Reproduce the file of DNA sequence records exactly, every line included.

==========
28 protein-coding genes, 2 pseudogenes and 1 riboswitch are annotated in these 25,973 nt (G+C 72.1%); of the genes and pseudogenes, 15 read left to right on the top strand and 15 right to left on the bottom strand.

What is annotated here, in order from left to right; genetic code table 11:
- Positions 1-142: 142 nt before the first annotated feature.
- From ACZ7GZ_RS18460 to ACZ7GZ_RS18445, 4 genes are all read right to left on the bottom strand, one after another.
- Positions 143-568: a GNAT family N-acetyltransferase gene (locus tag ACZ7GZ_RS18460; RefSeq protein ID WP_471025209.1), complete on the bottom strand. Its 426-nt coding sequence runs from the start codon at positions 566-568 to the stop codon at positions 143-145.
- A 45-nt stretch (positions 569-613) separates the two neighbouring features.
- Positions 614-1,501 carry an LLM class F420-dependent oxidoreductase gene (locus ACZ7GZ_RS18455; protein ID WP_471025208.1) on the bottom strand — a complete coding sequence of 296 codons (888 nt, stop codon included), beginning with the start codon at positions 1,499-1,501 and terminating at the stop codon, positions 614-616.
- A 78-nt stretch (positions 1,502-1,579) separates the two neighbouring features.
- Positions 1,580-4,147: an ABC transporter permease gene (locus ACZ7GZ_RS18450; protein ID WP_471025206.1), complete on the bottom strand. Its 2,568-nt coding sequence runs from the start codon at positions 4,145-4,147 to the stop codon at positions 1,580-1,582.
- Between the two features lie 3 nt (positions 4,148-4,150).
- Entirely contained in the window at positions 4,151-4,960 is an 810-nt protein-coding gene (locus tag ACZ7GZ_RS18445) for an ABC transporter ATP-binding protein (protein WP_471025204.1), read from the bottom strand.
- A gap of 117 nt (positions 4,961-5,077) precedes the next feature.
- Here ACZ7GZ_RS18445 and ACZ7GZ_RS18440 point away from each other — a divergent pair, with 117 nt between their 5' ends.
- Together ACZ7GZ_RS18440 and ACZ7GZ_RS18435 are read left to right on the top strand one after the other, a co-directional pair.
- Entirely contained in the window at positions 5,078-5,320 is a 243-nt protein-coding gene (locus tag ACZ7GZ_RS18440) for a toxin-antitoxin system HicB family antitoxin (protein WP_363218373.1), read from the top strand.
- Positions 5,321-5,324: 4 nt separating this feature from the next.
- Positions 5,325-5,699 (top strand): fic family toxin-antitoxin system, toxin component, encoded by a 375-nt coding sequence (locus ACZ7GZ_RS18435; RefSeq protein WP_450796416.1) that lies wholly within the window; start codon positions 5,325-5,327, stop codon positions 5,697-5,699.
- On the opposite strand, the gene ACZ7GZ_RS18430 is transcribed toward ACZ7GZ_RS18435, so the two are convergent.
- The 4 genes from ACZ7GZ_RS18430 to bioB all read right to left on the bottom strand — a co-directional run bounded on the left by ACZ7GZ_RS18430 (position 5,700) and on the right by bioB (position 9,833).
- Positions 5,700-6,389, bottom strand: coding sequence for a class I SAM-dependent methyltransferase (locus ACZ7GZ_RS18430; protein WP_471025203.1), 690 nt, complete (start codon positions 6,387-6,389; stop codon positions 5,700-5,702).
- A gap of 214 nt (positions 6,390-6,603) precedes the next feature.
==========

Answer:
28 protein-coding genes, 2 pseudogenes and 1 riboswitch are annotated in these 25,973 nt (G+C 72.1%); of the genes and pseudogenes, 15 read left to right on the top strand and 15 right to left on the bottom strand.

What is annotated here, in order from left to right; genetic code table 11:
- Positions 1-142: 142 nt before the first annotated feature.
- From ACZ7GZ_RS18460 to ACZ7GZ_RS18445, 4 genes are all read right to left on the bottom strand, one after another.
- Positions 143-568: a GNAT family N-acetyltransferase gene (locus tag ACZ7GZ_RS18460; RefSeq protein ID WP_471025209.1), complete on the bottom strand. Its 426-nt coding sequence runs from the start codon at positions 566-568 to the stop codon at positions 143-145.
- A 45-nt stretch (positions 569-613) separates the two neighbouring features.
- Positions 614-1,501 carry an LLM class F420-dependent oxidoreductase gene (locus ACZ7GZ_RS18455; protein ID WP_471025208.1) on the bottom strand — a complete coding sequence of 296 codons (888 nt, stop codon included), beginning with the start codon at positions 1,499-1,501 and terminating at the stop codon, positions 614-616.
- A 78-nt stretch (positions 1,502-1,579) separates the two neighbouring features.
- Positions 1,580-4,147: an ABC transporter permease gene (locus ACZ7GZ_RS18450; protein ID WP_471025206.1), complete on the bottom strand. Its 2,568-nt coding sequence runs from the start codon at positions 4,145-4,147 to the stop codon at positions 1,580-1,582.
- Between the two features lie 3 nt (positions 4,148-4,150).
- Entirely contained in the window at positions 4,151-4,960 is an 810-nt protein-coding gene (locus tag ACZ7GZ_RS18445) for an ABC transporter ATP-binding protein (protein WP_471025204.1), read from the bottom strand.
- A gap of 117 nt (positions 4,961-5,077) precedes the next feature.
- Here ACZ7GZ_RS18445 and ACZ7GZ_RS18440 point away from each other — a divergent pair, with 117 nt between their 5' ends.
- Together ACZ7GZ_RS18440 and ACZ7GZ_RS18435 are read left to right on the top strand one after the other, a co-directional pair.
- Entirely contained in the window at positions 5,078-5,320 is a 243-nt protein-coding gene (locus tag ACZ7GZ_RS18440) for a toxin-antitoxin system HicB family antitoxin (protein WP_363218373.1), read from the top strand.
- Positions 5,321-5,324: 4 nt separating this feature from the next.
- Positions 5,325-5,699 (top strand): fic family toxin-antitoxin system, toxin component, encoded by a 375-nt coding sequence (locus ACZ7GZ_RS18435; RefSeq protein WP_450796416.1) that lies wholly within the window; start codon positions 5,325-5,327, stop codon positions 5,697-5,699.
- On the opposite strand, the gene ACZ7GZ_RS18430 is transcribed toward ACZ7GZ_RS18435, so the two are convergent.
- The 4 genes from ACZ7GZ_RS18430 to bioB all read right to left on the bottom strand — a co-directional run bounded on the left by ACZ7GZ_RS18430 (position 5,700) and on the right by bioB (position 9,833).
- Positions 5,700-6,389, bottom strand: coding sequence for a class I SAM-dependent methyltransferase (locus ACZ7GZ_RS18430; protein WP_471025203.1), 690 nt, complete (start codon positions 6,387-6,389; stop codon positions 5,700-5,702).
- A gap of 214 nt (positions 6,390-6,603) precedes the next feature.